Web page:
The white vans of Whitechapel
The white vans of Whitechapel have become the premium vehicle for street art here in the neighbourhood recently, in a similar way as the subway carriages became the focus for graffiti in New York in the nineteen eighties. Whenever I walk back after hours to Spitalfields from the Genesis Cinema through Whitechapel Market, I see all the vans lined up along the curb beside the closed-up stalls. There are always several dozen parked on Whitechapel High St and in the surrounding streets, belonging to the stallholders who use them as stockrooms on wheels. They can collect new stock in the van and then by parking at the curbside next to the stall, it is very efficient to unload onto the stall what can be sold each day. Naturally, this creates tremendous competition for the ideal parking spots and only by parking overnight can the stallholders be sure of their spaces. For such limited usage, new vans are not required, just something with enough life in it to make occasional trips round the neighbourhood – indeed there are a couple with deflated tires, indicating that they go nowhere. So the ultimate result of these particular circumstances at the market is a line of crummy old vans stretching the length of Whitechapel Market.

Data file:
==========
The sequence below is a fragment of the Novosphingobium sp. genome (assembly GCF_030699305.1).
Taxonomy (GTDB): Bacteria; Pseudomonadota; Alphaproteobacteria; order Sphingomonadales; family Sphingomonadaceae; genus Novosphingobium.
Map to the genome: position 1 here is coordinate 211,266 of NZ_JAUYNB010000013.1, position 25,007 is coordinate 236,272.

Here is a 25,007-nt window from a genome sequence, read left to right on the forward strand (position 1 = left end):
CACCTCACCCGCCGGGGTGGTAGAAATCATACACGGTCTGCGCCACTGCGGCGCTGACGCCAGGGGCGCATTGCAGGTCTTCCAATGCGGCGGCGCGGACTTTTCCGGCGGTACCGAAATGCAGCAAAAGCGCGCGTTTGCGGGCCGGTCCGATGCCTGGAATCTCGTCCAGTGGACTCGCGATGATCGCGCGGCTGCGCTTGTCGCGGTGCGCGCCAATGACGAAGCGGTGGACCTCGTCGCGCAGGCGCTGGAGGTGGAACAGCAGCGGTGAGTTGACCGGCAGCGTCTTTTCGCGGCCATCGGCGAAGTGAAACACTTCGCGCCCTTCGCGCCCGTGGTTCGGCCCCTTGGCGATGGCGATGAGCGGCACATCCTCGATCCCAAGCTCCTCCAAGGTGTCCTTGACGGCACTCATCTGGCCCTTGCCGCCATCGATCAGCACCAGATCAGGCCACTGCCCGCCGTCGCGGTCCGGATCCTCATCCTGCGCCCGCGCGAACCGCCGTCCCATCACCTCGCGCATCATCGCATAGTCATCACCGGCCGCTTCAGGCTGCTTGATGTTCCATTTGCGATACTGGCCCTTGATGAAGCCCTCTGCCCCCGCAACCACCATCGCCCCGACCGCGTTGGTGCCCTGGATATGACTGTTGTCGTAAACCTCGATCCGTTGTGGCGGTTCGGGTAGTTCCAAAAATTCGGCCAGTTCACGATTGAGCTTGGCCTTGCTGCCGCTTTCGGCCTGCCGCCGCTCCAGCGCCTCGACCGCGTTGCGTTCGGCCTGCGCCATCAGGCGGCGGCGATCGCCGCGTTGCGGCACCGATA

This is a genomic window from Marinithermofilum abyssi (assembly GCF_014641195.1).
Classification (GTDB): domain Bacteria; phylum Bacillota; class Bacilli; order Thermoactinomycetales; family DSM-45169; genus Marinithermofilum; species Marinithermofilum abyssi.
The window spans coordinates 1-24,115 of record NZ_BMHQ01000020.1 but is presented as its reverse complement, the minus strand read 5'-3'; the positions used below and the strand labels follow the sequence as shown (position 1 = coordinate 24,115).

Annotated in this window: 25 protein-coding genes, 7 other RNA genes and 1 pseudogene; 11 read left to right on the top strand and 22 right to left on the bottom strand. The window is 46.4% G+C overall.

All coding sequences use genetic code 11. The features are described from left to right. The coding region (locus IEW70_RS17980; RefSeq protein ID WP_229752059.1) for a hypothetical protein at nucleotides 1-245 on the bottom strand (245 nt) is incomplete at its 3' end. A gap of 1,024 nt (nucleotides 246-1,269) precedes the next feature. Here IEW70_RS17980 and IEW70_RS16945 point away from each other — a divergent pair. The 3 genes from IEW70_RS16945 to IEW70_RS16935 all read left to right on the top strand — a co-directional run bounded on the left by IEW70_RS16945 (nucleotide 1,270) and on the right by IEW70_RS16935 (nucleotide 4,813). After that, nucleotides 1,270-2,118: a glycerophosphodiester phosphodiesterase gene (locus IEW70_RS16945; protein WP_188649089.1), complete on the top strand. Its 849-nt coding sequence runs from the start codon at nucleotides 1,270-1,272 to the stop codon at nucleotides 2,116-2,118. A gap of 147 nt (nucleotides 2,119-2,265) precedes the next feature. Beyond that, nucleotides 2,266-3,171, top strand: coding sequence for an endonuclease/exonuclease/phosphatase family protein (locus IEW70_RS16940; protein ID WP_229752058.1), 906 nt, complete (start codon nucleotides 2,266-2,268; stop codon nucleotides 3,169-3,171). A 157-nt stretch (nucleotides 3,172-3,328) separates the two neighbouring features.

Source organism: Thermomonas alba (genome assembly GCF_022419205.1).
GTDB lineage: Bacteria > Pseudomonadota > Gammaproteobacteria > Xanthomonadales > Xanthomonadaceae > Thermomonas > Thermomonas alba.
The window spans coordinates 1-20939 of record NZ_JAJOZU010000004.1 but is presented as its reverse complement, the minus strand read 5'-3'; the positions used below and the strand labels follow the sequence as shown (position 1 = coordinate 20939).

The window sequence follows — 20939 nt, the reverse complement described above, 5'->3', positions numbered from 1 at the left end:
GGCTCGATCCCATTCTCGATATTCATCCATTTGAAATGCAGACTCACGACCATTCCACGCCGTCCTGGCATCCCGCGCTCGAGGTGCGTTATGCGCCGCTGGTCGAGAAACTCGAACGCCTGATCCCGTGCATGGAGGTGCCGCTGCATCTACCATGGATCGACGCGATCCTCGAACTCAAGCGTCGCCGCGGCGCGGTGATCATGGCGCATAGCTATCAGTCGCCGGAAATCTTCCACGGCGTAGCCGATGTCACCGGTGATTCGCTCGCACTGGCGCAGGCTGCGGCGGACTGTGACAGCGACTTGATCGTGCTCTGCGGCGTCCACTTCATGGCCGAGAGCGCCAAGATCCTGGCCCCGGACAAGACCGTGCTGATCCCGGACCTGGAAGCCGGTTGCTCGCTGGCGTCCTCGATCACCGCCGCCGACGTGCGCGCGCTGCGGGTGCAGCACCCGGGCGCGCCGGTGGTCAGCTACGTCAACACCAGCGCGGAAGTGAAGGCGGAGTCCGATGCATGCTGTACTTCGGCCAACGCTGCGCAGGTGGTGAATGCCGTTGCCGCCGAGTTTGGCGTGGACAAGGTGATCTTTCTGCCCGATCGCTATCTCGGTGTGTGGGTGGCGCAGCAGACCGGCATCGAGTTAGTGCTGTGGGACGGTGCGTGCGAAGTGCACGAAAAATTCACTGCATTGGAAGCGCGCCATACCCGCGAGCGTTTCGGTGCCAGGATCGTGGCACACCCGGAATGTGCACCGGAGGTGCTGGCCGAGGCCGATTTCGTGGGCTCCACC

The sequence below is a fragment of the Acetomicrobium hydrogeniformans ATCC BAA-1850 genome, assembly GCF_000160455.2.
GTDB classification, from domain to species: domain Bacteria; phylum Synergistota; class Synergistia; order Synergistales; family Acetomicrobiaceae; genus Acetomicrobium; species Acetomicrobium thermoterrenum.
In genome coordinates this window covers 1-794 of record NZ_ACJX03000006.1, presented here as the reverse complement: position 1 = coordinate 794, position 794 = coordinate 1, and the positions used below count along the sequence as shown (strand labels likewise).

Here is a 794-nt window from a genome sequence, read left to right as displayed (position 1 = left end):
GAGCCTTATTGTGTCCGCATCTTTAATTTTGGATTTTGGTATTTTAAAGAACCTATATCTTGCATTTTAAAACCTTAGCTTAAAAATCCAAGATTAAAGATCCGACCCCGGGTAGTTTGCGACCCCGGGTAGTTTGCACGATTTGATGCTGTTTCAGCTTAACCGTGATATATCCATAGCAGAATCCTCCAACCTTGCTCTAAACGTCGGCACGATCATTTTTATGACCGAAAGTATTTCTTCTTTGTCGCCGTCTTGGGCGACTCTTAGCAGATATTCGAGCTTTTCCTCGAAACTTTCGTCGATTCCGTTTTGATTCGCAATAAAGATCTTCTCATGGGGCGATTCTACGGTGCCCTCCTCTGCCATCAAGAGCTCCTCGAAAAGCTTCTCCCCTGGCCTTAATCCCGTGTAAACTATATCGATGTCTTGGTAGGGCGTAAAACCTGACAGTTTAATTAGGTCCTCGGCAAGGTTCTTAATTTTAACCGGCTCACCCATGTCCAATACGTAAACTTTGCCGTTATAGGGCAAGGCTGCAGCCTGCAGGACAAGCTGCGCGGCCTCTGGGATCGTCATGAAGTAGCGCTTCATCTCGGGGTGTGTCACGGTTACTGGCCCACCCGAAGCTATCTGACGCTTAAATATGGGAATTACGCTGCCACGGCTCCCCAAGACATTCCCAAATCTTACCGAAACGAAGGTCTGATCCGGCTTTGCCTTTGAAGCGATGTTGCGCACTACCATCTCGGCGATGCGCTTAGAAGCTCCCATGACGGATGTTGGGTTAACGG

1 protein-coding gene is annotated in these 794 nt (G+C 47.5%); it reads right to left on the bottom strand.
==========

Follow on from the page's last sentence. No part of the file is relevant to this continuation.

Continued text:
But some bright spark has the seen the unlikely creative potential in this low-cost storage requirement that became a parking problem. And the sad empty market has been enlivened by a changing gallery of paintings upon what are now “white vans” in name only – and by day the drama of the market itself has acquired a colourful new backdrop.
There is more going on with these idiosyncratically intense pictures than I understand, or can decipher, but their energetic, grotesque and humorous imagery, and the recurring imperative message to “GET UP!”, fascinate me. Sometimes, each side of a van has been painted by a different artist resulting in striking contrasted perspectives from different angles. Out of nowhere, these vividly painted vans have introduced an unexpected whiff of the circus and the fairground to the everyday market, which is the richer for it. While I understand some owners may feel their white vans are being ruined – equally I cannot resist celebrating these paintings as manifestations of the irrepressible imaginative spirit that ceaselessly seeks opportunities for expression, humanizing a mundane environment and delighting the eye with such playful work.